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Musicians – Are You Living in the Past?

Maybe it’s time to broaden your horizons


by Dendy Jarrett



Dear Musician, 

Yes, I'm a rocker. I was raised on it, it's still around, and I like listening to it. Of course, it's not all I listen to; I was raised in the rural South, so bluegrass and folk also got into my DNA. Also, I appreciate a good jazz drummer as much as anyone else. But music is full of surprises, and every now and then I'm reminded why it's good to seek out those surprises...and even, more importantly, why you need to have an open mind when you find them.


A friend recently shared a Facebook post that got my attention. So, like every curious person who wanders into things on Facebook—I clicked.


What? Bluegrass Thrash Metal?!? I don’t even like thrash metal. I go out of my way not to listen to it (no offense to those in our audience who thrive on it, but it just isn’t my cup of tea). So imagine my surprise when I realized I was really enjoying what I was hearing!


Yep, it’s bluegrass done Thrash Metal style. And the album I heard is called Thrash Grass from the group The Native Howl, which consists of acoustic guitar, banjo, electric bass, and drums. (Yeah, I know drums don’t belong in bluegrass - but I’m a drummer, so I approve!)


I began  thinking that sometimes human beings pigeonhole themselves into one or two genres of music. Outside of that, they don’t care to listen to anything else. Sometimes, as musicians, we do the same.


Hearing The Native Howl was a classic reminder to me to keep an open mind. Be receptive to other styles and don’t overlook something just because you’ve judged the music by the cover.


Listening to different types of music keeps your musical mind stimulated, inspired, and (frankly) educated. I was talking about this the other day with Craig Anderton. He said that DJing has made his rock music better, doing rock music gave him an edge while DJing, and listening to Caribbean dance music freshened up both of them. And my kids are a constant reminder of this. too. I play them older music, and they ask if I’ll listen to their music. This keeps those ties that bind us tight.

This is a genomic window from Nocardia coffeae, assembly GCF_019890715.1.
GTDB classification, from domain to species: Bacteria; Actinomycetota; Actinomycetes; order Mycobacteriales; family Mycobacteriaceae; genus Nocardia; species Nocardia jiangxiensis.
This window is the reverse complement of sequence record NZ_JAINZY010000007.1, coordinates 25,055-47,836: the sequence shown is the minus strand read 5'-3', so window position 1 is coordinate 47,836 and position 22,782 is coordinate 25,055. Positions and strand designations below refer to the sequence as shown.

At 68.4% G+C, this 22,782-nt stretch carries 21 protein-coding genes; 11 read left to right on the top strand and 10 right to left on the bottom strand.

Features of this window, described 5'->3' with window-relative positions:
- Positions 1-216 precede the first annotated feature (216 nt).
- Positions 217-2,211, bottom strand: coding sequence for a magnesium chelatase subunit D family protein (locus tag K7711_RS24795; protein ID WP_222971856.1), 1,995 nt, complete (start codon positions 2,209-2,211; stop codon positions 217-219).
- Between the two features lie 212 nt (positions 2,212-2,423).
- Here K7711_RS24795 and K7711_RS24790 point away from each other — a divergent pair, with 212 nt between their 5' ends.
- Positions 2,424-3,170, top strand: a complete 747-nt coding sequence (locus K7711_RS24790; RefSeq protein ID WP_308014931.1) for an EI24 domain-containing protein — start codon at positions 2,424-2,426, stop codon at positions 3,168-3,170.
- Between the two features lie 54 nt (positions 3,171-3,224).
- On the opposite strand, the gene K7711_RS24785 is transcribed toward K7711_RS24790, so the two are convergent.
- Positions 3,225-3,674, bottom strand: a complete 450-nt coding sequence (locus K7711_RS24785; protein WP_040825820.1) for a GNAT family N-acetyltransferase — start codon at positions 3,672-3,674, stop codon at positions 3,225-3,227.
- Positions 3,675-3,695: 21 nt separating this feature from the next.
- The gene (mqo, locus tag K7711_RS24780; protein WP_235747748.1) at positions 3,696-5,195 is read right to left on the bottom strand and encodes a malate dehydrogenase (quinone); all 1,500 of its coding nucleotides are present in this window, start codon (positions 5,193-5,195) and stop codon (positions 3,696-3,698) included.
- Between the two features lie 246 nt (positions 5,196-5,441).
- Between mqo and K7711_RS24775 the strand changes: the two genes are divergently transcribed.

So, go ahead and give some bluegrass Thrash Metal a listen. You may dig it, or you may not, but at least you gave it a try. And by doing so, you will be living in the present - and broadening your horizons.  - HC-


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Dendy Jarrett is the Publisher and Director of Harmony Central. He has been heavily involved at the executive level in many aspects of the drum and percussion industry for over 25 years and has been a professional player since he was 16. His articles and product reviews have been featured in InTune Monthly, Gig Magazine, DRUM! and Modern Drummer Magazines.


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Balthazar Munoz  |  October 15, 2017 at 1:20 pm
Always great articles from DJ
Etienne Rambert  |  October 11, 2017 at 1:12 am
Really good. Thanks. 
jbakervt  |  October 09, 2017 at 2:10 pm
Great find! If you liked that and are open to trying more new hybrid music, you might like Yelawolf's new stuff:

Mandoist  |  October 09, 2017 at 1:24 pm
Playing, performing, and listening to the Present is best appreciated once we are learned of music Past. 
Players -- know your history. It's a solid foundation for music Present, which no musician should be without.
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